The Value of Empathy in Medicine

Empathy: it’s what supposedly drives us to become physicians, and what we’re told to demonstrate through our extracurricular activities and during our interviews. We yearn for that perfect patient interaction in which we comforted or understood in a way that changed the patient’s perspective on medical care.

Breeze

A woman once told me that babies cry at the slightest breeze because that is the greatest level of discomfort that they have yet experienced in their short lives. It is a reminder that we can persevere through life’s tribulations. That we grow from adversity. That new challenges make past trials smaller. That this, too, shall pass.

The Legacy of The House of God

The barrage of words that greeted me as I was unceremoniously dropped off with my first medical team during my third-year internal medicine rotation twisted my stomach into a knot. Standing awkwardly with the team on rounds, the harsh fluorescent lighting overhead, I came to realization that I was much like Dorothy in the Wizard of Oz…

Mia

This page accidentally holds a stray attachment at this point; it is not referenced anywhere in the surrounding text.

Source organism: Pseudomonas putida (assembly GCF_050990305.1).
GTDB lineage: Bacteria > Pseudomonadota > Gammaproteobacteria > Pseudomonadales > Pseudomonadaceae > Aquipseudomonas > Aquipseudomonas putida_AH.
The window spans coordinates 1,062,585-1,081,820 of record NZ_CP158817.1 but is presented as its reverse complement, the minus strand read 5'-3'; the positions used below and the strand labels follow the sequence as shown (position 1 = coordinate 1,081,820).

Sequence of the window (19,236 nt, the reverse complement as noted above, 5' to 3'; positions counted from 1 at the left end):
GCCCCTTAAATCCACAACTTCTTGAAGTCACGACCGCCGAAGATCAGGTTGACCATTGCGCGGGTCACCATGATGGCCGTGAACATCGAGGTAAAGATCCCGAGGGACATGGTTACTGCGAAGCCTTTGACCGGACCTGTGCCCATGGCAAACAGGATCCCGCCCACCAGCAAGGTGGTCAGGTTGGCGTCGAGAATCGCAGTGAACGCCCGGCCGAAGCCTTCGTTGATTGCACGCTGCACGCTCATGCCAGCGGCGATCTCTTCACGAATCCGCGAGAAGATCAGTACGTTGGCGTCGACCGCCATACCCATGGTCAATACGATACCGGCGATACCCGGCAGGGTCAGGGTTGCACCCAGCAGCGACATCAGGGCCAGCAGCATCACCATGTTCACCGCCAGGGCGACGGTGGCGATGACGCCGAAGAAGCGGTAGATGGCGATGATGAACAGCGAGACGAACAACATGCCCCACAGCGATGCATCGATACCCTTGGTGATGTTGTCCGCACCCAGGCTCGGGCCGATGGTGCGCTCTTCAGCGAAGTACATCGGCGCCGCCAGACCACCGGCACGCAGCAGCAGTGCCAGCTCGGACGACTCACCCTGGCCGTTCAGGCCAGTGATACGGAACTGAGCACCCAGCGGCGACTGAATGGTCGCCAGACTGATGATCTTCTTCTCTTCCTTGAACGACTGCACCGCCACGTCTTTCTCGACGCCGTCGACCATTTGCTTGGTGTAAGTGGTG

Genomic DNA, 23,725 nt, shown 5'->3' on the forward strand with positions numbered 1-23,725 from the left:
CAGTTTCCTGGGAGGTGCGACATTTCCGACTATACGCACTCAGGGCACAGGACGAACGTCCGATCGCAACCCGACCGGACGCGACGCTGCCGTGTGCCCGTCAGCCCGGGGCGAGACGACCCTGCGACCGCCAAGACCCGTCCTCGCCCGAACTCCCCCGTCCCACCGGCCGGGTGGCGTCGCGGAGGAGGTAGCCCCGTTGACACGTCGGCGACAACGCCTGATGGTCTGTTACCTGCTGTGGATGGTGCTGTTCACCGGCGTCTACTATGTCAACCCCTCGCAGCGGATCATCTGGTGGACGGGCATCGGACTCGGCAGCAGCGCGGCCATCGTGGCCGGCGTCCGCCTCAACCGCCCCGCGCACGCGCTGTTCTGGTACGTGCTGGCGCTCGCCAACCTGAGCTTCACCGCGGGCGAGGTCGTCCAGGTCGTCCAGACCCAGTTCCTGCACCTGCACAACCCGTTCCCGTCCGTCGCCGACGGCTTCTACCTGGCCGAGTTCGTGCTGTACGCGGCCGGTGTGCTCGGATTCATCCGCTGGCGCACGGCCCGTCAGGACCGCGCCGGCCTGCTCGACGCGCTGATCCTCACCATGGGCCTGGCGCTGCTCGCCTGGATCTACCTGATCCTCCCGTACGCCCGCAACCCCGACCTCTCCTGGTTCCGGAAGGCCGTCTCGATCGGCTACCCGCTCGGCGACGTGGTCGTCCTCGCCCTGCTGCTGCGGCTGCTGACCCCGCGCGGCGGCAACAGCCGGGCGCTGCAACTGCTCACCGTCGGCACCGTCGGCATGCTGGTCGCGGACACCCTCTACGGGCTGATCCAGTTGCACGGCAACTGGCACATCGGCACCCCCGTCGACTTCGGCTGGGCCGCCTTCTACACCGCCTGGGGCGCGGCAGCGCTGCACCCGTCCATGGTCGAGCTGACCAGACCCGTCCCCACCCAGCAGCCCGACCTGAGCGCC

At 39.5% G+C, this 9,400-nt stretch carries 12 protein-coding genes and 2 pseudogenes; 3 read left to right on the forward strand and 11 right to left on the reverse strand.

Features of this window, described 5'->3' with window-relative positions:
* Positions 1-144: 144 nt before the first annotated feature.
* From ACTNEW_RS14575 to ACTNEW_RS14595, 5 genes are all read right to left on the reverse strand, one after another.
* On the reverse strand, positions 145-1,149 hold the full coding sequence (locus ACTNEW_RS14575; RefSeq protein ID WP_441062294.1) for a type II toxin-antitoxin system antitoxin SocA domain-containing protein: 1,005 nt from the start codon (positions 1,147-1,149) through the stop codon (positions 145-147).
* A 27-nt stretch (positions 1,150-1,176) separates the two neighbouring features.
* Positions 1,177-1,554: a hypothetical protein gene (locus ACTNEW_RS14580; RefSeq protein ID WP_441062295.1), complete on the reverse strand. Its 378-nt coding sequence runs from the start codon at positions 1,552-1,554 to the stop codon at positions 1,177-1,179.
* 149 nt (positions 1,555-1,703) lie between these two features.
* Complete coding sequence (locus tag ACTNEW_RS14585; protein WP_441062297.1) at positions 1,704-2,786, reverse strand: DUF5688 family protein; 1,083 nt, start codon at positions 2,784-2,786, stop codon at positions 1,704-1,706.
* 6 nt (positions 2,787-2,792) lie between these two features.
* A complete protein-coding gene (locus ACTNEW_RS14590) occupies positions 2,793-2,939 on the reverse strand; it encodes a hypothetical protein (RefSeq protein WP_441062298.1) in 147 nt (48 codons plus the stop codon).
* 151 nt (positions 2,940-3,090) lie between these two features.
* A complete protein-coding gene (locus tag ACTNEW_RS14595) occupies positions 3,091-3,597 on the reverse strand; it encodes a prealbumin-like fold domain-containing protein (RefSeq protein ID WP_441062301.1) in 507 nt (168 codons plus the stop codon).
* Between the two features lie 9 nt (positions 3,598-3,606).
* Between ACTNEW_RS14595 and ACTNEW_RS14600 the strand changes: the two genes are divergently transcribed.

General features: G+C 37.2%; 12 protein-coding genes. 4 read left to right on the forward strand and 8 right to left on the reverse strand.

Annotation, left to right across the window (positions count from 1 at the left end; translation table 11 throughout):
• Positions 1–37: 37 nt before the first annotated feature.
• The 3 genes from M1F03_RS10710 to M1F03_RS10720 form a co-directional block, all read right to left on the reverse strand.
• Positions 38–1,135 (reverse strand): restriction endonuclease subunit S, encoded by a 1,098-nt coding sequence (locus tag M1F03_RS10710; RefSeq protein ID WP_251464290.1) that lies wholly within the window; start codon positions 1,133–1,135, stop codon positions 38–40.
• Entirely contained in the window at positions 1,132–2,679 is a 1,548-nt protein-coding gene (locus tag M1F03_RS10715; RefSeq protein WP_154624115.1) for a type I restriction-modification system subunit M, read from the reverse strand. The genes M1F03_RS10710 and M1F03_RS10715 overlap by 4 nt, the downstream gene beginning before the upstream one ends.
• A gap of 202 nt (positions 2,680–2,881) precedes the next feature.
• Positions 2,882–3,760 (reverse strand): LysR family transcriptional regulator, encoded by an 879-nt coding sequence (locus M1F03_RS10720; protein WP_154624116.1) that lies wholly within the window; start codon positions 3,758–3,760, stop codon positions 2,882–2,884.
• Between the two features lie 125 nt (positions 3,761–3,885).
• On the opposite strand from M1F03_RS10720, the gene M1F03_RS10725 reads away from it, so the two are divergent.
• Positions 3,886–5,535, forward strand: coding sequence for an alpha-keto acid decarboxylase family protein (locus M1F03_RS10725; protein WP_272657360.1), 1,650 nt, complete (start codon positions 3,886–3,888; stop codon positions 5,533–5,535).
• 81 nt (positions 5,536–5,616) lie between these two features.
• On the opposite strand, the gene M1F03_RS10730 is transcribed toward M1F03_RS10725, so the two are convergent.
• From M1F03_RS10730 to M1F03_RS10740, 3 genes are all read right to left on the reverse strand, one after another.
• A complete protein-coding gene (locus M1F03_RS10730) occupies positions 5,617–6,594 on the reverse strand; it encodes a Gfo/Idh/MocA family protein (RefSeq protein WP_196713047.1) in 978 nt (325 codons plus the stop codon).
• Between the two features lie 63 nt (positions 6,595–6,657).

How can doctors-in-training get the support they need to get through difficult personal experiences? Mia, a fourth-year medical student from Pennsylvania who intends to become a hematologist, describes the devastating situation she endured when her best friend died during her second year in medical school. She also comments on the complications of treating people in hematology.

John C.

How can doctors-in-training allow their personal experiences with loss and death to inform how they practice medicine? John, a fourth-year medical student in Philadelphia intending to become a psychiatrist, reflects on how his father’s long-drawn demise from Alzheimer’s influenced him.

John C.

How can doctors-in-training allow their personal experiences with loss and death to inform how they practice medicine? John, a fourth-year medical student in Philadelphia intending to become a psychiatrist, reflects on how his father’s long-drawn demise from Alzheimer’s influenced him.

Annie Robinson Annie Robinson (52 Posts)

Curator of Inside Stories and in-Training Staff Member

Columbia University